The risks of peer-to-peer car sharing
Does your car spend much of the week parked in a garage or out on the street? If so, peer-to-per car sharing promises to put a little extra money in your pocket.
Penny-pinchers, unemployed workers and anyone else trying to save a buck can now rent out their cars to others for short periods of time. Typically, a separate company – such as RelayRides or Getaround – matches car renters with car owners.
The term “peer-to-peer” is used to distinguish this type of car sharing from similar commercial services run by companies like Zipcar.
Renting out your car may come at a high price, says Loretta Worters, a spokeswoman for the nonprofit Insurance Information Institute.
“People think that they are saving money, and maybe in the short term they are,” Worters says. “But they should be aware that they are taking a risk that could prove to be very costly to them down the road.”
Putting yourself at risk
Whenever someone else drives your car, you’re assuming additional risk, says Carole Walker, executive director of the nonprofit Rocky Mountain Insurance Information Association.
“Anytime you allow someone who is not on your policy to driver your car, you take the chance that there will be an accident and your insurance and personal assets are on the line,” she says.
For that reason, you shouldn’t rent out your vehicle unless you carry insurance that will protect you if the renter gets into an accident. Personal car insurance policies do not provide coverage for situations when a vehicle is being used as a rental car, Worters says.
Worters recommends that drivers in most states insure their cars with a commercial policy if they join a peer-to-peer car-sharing service.
Car-sharing services contend that insurance issues should not be a concern for owners who rent out their cars. For example, RelayRides and Getaround offer owners free full comprehensive and collision coverage up to the actual cash value of the car, with no deductible.
In addition, RelayRides offers $1 million in liability insurance that protects owners against claims for third-party injuries and property damage. Getaround offers liability limits equal to those maintained by the car owner in his personal car insurance policy up to $1 million.
However, such insurance does not necessarily mean owners who participate in car-sharing programs have nothing to worry about, Worters says.
“Any peer-to-peer car-sharing service is doing a disservice to its customers by not disclosing to them that they are putting their personal insurance – and perhaps their own assets – at risk,” she says.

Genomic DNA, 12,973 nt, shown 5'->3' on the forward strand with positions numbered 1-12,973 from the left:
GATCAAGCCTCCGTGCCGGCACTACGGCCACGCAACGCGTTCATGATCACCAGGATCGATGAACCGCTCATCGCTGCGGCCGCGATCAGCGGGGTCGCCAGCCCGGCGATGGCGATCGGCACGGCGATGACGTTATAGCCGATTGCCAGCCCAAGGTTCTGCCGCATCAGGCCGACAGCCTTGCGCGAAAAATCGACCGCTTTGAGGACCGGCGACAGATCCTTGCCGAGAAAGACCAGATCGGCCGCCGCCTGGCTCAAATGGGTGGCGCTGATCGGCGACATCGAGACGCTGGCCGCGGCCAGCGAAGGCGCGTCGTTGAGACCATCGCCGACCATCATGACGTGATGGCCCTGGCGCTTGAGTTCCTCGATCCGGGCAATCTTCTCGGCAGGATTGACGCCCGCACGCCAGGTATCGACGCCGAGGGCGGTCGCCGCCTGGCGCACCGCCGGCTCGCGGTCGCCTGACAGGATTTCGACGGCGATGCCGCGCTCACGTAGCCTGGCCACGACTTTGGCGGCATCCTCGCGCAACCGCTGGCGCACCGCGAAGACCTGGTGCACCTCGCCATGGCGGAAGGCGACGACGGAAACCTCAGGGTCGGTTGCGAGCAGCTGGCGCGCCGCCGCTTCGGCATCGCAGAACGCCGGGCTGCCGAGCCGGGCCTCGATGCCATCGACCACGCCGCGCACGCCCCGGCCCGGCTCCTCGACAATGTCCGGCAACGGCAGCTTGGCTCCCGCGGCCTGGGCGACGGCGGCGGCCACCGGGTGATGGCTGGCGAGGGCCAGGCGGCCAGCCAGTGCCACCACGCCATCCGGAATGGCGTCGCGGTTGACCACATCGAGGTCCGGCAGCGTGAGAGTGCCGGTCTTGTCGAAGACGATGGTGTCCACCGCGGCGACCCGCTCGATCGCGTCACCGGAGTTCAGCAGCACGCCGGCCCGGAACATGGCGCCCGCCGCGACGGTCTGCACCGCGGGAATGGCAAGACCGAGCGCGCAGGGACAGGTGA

When you buy a personal car insurance policy, you disclose several facts to the insurer, including:
- How the car will be used.
- How many miles it will be driven.
- Who will be driving it.
Joining a car-sharing service changes some or all of these details.
“Submitting your car to ride sharing exposes your auto to greater risk from weather, traffic and drivers unfamiliar with the vehicle,” Worters says.
In addition, the car is likely to be driven more miles than previously estimated, raising the odds of an accident. For this reason, some insurers view car-sharing services as a higher risk, Worters says.
“They may cancel or not renew a driver’s car insurance policy, or increase premiums if a policyholder’s vehicle is involved in an accident while it’s being rented,” she says.
In fact, the New York Times has reported that insurers such as USAA and Allstate are so concerned about car sharing that they might decline to renew policies for car owners who participate in these services.
Protections in some states
In some states, you have some legal protection that keeps insurers from penalizing you for joining a peer-to-peer car-sharing network. For example, California passed a law in 2010 prohibiting insurance companies from canceling policies of drivers who participate in car-sharing programs.
However, the law lets insurers place other limits on cars used in car-sharing programs, says Pete Moraga, a spokesman for the nonprofit Insurance Information Network of California.
“It does allow insurers to exclude any damage or claim while the car is being driven by a car sharer,” he says.
Another part of the law addresses that coverage gap by mandating that car-sharing programs provide full car insurance coverage for times when a vehicle is being shared. The coverage must be independent of the car owner’s coverage, according to the law.
Oregon and Washington have passed laws similar to California’s, but Worters says such laws cannot be all-inclusive.
As an example, she cites a recent case in Massachusetts where a RelayRides renter was killed in an accident, and four others in a second car were badly injured. Damages could reach $1.5 million, and questions remain about who will be on the hook for the bills.
“No matter how well the legislature tries to anticipate these issues, there may be some issue that the law doesn’t address,” she says.
As a result, Worters urges caution before jumping into car sharing.
“We advise consumers who participate in peer-to-peer ride sharing to read their insurance policies carefully and talk to their insurance agent to make sure they know exactly what is covered,” she says.